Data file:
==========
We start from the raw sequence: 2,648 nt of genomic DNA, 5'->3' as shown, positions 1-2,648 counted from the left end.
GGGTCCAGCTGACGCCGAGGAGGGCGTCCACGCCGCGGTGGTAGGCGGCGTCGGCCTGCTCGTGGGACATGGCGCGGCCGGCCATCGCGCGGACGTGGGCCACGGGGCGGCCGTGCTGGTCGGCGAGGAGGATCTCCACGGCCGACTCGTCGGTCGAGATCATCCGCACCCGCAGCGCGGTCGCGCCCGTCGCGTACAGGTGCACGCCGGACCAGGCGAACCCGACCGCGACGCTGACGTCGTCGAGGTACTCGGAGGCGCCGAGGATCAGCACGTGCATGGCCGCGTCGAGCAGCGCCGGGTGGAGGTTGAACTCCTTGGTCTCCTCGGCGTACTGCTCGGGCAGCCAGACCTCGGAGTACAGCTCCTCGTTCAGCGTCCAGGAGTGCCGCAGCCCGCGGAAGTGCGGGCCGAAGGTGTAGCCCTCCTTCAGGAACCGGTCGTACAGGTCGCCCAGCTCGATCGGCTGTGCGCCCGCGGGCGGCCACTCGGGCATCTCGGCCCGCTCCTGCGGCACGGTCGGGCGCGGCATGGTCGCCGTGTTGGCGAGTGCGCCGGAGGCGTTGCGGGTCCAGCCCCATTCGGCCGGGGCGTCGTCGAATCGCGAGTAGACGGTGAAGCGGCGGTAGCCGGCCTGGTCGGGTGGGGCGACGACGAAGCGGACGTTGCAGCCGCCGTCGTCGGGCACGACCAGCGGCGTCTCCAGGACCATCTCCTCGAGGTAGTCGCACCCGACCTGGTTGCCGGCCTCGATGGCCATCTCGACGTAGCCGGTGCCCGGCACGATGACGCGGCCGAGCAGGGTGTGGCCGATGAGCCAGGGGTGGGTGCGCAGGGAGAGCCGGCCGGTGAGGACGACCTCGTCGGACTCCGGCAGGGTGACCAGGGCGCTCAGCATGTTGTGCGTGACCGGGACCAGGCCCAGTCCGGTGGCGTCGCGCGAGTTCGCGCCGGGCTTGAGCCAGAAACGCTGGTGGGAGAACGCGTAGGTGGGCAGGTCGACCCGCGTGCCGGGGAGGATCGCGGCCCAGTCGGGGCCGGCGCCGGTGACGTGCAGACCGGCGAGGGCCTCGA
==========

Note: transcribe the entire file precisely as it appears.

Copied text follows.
We start from the raw sequence: 2,648 nt of genomic DNA, 5'->3' as shown, positions 1-2,648 counted from the left end.
GGGTCCAGCTGACGCCGAGGAGGGCGTCCACGCCGCGGTGGTAGGCGGCGTCGGCCTGCTCGTGGGACATGGCGCGGCCGGCCATCGCGCGGACGTGGGCCACGGGGCGGCCGTGCTGGTCGGCGAGGAGGATCTCCACGGCCGACTCGTCGGTCGAGATCATCCGCACCCGCAGCGCGGTCGCGCCCGTCGCGTACAGGTGCACGCCGGACCAGGCGAACCCGACCGCGACGCTGACGTCGTCGAGGTACTCGGAGGCGCCGAGGATCAGCACGTGCATGGCCGCGTCGAGCAGCGCCGGGTGGAGGTTGAACTCCTTGGTCTCCTCGGCGTACTGCTCGGGCAGCCAGACCTCGGAGTACAGCTCCTCGTTCAGCGTCCAGGAGTGCCGCAGCCCGCGGAAGTGCGGGCCGAAGGTGTAGCCCTCCTTCAGGAACCGGTCGTACAGGTCGCCCAGCTCGATCGGCTGTGCGCCCGCGGGCGGCCACTCGGGCATCTCGGCCCGCTCCTGCGGCACGGTCGGGCGCGGCATGGTCGCCGTGTTGGCGAGTGCGCCGGAGGCGTTGCGGGTCCAGCCCCATTCGGCCGGGGCGTCGTCGAATCGCGAGTAGACGGTGAAGCGGCGGTAGCCGGCCTGGTCGGGTGGGGCGACGACGAAGCGGACGTTGCAGCCGCCGTCGTCGGGCACGACCAGCGGCGTCTCCAGGACCATCTCCTCGAGGTAGTCGCACCCGACCTGGTTGCCGGCCTCGATGGCCATCTCGACGTAGCCGGTGCCCGGCACGATGACGCGGCCGAGCAGGGTGTGGCCGATGAGCCAGGGGTGGGTGCGCAGGGAGAGCCGGCCGGTGAGGACGACCTCGTCGGACTCCGGCAGGGTGACCAGGGCGCTCAGCATGTTGTGCGTGACCGGGACCAGGCCCAGTCCGGTGGCGTCGCGCGAGTTCGCGCCGGGCTTGAGCCAGAAACGCTGGTGGGAGAACGCGTAGGTGGGCAGGTCGACCCGCGTGCCGGGGAGGATCGCGGCCCAGTCGGGGCCGGCGCCGGTGACGTGCAGACCGGCGAGGGCCTCGA